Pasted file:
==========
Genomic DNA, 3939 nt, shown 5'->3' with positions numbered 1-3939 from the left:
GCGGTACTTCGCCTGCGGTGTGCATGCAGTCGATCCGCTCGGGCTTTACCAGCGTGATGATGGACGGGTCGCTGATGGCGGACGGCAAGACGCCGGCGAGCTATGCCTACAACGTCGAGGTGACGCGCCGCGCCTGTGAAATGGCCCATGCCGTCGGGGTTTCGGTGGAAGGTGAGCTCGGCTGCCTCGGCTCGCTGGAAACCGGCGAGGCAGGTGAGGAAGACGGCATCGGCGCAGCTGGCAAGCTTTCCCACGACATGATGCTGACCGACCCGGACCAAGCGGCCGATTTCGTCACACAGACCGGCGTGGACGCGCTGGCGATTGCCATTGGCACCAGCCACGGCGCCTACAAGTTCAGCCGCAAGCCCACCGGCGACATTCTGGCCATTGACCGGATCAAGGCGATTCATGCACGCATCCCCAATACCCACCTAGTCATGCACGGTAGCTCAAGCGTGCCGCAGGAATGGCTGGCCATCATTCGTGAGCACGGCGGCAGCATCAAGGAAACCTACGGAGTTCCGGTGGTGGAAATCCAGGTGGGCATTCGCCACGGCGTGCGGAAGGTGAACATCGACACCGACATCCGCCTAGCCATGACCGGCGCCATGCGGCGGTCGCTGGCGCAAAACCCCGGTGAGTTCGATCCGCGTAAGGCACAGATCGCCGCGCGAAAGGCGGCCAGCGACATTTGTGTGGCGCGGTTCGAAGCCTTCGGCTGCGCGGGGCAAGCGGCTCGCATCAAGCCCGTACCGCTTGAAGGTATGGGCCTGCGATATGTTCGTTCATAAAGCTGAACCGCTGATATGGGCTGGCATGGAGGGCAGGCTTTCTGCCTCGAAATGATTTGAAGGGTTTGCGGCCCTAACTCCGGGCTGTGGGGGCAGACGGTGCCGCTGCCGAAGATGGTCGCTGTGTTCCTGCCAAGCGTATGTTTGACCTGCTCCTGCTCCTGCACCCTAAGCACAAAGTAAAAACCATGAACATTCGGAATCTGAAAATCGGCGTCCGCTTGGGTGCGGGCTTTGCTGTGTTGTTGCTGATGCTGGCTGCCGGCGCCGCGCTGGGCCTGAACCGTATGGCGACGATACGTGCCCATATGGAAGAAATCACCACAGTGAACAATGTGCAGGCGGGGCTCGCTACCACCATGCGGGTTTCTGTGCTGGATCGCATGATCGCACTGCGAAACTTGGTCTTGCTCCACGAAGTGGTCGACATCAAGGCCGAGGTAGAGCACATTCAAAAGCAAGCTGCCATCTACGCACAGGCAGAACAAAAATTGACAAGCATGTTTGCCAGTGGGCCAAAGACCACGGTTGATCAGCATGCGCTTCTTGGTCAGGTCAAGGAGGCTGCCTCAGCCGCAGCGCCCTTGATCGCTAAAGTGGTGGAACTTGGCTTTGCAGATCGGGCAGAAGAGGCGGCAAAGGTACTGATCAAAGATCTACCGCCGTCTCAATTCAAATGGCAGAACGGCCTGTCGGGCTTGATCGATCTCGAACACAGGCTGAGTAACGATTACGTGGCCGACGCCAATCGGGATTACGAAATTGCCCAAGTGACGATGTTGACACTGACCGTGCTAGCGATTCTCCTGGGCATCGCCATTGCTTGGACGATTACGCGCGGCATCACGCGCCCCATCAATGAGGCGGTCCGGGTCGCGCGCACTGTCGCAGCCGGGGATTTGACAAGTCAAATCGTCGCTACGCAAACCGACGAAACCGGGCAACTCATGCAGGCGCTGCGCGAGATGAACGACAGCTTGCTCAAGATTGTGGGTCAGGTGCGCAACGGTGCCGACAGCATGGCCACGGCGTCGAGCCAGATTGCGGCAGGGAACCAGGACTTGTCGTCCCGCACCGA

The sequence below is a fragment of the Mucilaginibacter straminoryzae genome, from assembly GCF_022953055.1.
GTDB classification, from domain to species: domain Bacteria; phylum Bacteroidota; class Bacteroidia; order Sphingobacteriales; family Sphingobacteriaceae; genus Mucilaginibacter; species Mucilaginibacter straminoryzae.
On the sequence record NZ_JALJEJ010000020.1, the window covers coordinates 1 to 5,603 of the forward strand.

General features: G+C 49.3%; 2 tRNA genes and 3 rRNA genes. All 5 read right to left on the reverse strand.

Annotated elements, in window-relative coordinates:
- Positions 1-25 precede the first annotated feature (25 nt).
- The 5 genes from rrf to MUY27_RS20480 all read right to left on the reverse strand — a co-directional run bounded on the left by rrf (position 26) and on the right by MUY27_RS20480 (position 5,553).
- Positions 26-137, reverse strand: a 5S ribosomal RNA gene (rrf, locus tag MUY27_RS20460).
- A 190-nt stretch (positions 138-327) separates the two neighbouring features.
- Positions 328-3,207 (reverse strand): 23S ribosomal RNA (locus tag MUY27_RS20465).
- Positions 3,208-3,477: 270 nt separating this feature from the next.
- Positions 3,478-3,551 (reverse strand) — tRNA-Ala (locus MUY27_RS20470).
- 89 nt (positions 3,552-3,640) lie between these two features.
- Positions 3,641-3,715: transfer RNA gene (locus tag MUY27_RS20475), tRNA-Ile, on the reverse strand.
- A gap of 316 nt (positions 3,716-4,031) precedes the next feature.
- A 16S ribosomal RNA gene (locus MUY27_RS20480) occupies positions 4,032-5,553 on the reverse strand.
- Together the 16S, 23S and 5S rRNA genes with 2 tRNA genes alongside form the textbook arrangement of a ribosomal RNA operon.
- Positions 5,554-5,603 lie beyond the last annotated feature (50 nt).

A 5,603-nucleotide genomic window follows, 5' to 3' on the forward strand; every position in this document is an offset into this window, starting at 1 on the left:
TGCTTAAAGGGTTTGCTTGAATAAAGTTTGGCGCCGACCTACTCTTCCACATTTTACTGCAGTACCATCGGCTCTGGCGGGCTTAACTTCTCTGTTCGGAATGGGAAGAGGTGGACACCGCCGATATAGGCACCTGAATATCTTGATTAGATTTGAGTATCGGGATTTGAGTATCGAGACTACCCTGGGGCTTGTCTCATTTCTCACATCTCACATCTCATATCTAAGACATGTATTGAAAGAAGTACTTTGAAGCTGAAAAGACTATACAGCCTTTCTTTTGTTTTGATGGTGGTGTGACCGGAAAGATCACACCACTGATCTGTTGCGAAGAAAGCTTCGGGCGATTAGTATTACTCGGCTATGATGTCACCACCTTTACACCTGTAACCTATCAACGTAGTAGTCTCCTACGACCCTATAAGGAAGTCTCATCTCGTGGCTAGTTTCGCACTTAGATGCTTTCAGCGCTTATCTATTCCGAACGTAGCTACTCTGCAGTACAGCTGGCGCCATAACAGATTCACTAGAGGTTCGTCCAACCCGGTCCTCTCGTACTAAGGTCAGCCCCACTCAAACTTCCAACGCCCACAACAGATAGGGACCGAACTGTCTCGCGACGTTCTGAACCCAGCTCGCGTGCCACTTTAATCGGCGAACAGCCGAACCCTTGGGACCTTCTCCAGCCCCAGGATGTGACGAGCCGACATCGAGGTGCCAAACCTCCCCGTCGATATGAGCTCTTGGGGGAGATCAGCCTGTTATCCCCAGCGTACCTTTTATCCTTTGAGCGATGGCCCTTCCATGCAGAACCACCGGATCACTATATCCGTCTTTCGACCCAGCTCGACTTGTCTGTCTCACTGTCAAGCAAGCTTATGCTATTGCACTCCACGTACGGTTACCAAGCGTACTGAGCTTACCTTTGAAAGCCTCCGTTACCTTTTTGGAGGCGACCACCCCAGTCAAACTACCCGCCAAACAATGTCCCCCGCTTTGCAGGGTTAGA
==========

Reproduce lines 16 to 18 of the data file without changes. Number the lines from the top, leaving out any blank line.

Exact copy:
- Positions 3,641-3,715: transfer RNA gene (locus tag MUY27_RS20475), tRNA-Ile, on the reverse strand.
- A gap of 316 nt (positions 3,716-4,031) precedes the next feature.
- A 16S ribosomal RNA gene (locus MUY27_RS20480) occupies positions 4,032-5,553 on the reverse strand.